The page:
Chief Cabinet Secretary Yoshihide Suga said on Wednesday the blocking of future imports from 21 Brazilian processing plants involved in a high-profile bribery and tainted-meat scandal will not affect supplies in Japan.
The Health, Labor and Welfare Ministry on Tuesday sent a notice ordering quarantine stations across the country to halt imports of chicken and other products from the 21 Brazilian plants that are suspected of bribing health inspectors to cover up irregularities such as the sale of rotten products.
The scandal, which reportedly also involves JBS SA and BRF SA, Brazil’s two biggest meat suppliers, has attracted strong media attention worldwide because Brazil accounts for 20 percent of global beef exports and almost 40 percent of chicken exports, according to Bloomberg.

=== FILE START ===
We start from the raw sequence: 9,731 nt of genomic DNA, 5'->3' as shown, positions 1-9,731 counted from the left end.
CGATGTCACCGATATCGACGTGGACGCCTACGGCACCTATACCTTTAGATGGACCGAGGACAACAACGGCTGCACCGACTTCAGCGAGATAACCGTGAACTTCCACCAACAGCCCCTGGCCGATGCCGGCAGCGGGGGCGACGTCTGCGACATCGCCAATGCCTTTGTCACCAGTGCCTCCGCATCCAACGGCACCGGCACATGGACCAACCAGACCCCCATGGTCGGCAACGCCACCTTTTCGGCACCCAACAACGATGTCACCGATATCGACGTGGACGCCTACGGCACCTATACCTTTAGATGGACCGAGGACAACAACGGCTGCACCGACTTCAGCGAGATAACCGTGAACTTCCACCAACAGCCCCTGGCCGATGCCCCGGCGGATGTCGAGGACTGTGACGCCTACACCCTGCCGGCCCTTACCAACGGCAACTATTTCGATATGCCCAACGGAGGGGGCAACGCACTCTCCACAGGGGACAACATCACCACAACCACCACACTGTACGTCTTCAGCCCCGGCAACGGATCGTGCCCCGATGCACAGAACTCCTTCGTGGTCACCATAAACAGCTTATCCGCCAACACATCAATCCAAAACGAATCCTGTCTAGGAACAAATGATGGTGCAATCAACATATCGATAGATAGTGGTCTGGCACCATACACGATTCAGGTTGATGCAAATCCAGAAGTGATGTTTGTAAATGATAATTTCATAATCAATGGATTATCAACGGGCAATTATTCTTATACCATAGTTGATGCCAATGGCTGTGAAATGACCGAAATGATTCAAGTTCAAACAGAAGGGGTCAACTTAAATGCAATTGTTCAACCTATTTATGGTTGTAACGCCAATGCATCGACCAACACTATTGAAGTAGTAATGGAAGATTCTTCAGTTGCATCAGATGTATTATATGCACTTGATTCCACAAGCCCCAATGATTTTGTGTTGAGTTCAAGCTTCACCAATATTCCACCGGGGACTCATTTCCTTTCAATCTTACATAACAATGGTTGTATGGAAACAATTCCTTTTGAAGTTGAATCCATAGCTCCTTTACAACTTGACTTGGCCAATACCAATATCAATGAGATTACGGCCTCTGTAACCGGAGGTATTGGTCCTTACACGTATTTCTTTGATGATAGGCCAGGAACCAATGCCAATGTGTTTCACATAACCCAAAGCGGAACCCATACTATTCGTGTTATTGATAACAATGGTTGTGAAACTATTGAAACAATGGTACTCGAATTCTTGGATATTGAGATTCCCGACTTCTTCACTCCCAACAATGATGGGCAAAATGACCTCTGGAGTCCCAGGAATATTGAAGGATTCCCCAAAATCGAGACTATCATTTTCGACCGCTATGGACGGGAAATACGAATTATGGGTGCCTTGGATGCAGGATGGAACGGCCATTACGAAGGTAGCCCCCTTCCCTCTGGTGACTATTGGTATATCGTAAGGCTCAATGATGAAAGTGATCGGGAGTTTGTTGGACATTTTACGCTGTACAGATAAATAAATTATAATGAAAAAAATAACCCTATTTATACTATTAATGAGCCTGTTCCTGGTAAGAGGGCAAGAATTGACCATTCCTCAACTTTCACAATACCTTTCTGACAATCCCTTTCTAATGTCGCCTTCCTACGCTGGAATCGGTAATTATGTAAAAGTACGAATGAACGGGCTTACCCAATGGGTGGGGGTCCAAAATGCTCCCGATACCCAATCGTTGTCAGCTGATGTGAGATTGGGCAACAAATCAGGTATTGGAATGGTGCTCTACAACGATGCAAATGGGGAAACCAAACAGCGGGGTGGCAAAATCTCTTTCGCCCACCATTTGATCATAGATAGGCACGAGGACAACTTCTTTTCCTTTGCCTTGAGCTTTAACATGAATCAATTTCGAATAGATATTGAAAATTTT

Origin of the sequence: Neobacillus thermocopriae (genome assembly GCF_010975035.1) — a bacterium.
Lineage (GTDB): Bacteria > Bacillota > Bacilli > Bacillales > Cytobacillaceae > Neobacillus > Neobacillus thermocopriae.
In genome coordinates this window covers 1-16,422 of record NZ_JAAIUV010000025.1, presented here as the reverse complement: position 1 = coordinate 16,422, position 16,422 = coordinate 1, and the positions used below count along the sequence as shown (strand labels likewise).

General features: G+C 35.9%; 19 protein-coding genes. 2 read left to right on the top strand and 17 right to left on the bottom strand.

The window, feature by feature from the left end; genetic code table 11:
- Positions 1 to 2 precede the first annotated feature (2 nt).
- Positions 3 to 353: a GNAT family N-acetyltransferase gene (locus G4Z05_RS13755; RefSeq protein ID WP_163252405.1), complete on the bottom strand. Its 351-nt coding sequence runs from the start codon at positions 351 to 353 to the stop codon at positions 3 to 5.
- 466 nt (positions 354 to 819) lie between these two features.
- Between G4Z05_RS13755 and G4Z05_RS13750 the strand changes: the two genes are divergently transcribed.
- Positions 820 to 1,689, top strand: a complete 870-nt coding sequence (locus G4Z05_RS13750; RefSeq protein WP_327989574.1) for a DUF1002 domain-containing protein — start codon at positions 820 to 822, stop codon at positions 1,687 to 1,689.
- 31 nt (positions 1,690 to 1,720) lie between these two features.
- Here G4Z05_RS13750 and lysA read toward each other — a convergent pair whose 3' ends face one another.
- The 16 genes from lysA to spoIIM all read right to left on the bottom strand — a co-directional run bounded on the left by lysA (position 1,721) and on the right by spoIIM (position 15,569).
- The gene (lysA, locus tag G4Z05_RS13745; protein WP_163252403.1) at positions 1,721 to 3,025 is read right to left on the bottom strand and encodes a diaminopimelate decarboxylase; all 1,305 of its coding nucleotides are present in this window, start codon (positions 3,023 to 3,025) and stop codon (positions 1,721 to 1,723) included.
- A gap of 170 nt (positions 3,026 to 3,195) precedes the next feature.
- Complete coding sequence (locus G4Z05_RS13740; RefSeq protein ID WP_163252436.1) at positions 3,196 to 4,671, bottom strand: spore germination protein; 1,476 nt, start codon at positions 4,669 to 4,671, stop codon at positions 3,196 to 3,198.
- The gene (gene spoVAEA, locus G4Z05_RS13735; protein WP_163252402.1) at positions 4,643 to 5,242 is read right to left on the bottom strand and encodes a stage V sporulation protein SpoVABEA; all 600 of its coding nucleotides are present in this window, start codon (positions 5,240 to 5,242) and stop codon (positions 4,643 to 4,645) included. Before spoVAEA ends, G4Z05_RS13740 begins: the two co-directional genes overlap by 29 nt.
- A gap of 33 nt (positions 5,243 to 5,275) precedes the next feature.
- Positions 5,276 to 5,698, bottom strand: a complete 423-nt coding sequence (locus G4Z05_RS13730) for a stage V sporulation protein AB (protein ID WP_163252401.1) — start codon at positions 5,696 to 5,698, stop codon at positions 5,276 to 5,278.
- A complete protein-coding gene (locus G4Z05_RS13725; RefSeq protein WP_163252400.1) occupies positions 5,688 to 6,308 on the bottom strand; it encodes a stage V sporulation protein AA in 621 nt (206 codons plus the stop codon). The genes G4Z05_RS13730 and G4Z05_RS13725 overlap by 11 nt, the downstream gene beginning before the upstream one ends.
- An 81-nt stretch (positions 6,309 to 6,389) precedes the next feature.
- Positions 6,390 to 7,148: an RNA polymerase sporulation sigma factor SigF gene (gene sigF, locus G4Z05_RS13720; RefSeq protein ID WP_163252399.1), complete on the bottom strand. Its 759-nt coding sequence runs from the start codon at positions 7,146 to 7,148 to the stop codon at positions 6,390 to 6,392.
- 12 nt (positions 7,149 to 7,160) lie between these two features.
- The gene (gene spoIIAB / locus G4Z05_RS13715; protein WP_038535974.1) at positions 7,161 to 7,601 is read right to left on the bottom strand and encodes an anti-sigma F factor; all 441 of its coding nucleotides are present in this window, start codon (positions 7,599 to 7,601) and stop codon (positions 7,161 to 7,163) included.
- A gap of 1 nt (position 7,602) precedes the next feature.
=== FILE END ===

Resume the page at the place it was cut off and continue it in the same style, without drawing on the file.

“We don’t think it will have a direct impact” on chicken meat supplies in Japan, Suga told a news conference.
According to the chief Cabinet secretary, in fiscal 2015 Japan imported 567,000 tons of chicken meat, of which 430,000 tons came from Brazil. But, he said, produce from only one of the 21 facilities, accounting for 8,900 tons, made its way to Japan.
The plant in question is run by Seara Alimentos Ltda, according to the health ministry. The same plant exported 8,700 tons of chicken meat to Japan in fiscal 2016 that ends on March 31.
The health ministry said so far it had no information indicating there were sanitation issues with the chicken meat exported by Seara Alimentos to Japan.
In a phone interview with The Japan Times, a senior ministry official quoted the Brazilian government as saying that only three of the 21 plants have been investigated for sanitation problems, and the remaining 18, including Seara Alimentos Ltda, were raided for “issues involving money,” presumably illegal transactions.
Japanese farmers produced 1.52 million tons of chicken meat for consumers in fiscal 2015.